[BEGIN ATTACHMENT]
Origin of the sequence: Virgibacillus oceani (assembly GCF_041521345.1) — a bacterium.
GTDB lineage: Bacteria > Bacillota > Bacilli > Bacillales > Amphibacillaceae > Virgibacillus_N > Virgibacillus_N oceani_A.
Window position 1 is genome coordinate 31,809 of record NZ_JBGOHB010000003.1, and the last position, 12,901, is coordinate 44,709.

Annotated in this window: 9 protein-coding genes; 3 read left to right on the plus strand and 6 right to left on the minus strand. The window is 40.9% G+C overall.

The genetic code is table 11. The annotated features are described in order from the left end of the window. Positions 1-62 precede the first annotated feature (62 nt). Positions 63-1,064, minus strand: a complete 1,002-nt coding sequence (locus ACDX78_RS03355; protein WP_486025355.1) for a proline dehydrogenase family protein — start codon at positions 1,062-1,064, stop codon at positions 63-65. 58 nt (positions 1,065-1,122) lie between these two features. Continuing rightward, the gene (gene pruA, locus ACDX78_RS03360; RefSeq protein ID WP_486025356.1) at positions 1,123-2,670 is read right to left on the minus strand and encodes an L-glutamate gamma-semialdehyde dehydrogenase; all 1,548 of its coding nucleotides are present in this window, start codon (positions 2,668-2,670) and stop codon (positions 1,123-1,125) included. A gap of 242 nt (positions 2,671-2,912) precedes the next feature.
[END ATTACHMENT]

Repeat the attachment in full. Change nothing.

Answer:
Origin of the sequence: Virgibacillus oceani (assembly GCF_041521345.1) — a bacterium.
GTDB lineage: Bacteria > Bacillota > Bacilli > Bacillales > Amphibacillaceae > Virgibacillus_N > Virgibacillus_N oceani_A.
Window position 1 is genome coordinate 31,809 of record NZ_JBGOHB010000003.1, and the last position, 12,901, is coordinate 44,709.

Annotated in this window: 9 protein-coding genes; 3 read left to right on the plus strand and 6 right to left on the minus strand. The window is 40.9% G+C overall.

The genetic code is table 11. The annotated features are described in order from the left end of the window. Positions 1-62 precede the first annotated feature (62 nt). Positions 63-1,064, minus strand: a complete 1,002-nt coding sequence (locus ACDX78_RS03355; protein WP_486025355.1) for a proline dehydrogenase family protein — start codon at positions 1,062-1,064, stop codon at positions 63-65. 58 nt (positions 1,065-1,122) lie between these two features. Continuing rightward, the gene (gene pruA, locus ACDX78_RS03360; RefSeq protein ID WP_486025356.1) at positions 1,123-2,670 is read right to left on the minus strand and encodes an L-glutamate gamma-semialdehyde dehydrogenase; all 1,548 of its coding nucleotides are present in this window, start codon (positions 2,668-2,670) and stop codon (positions 1,123-1,125) included. A gap of 242 nt (positions 2,671-2,912) precedes the next feature.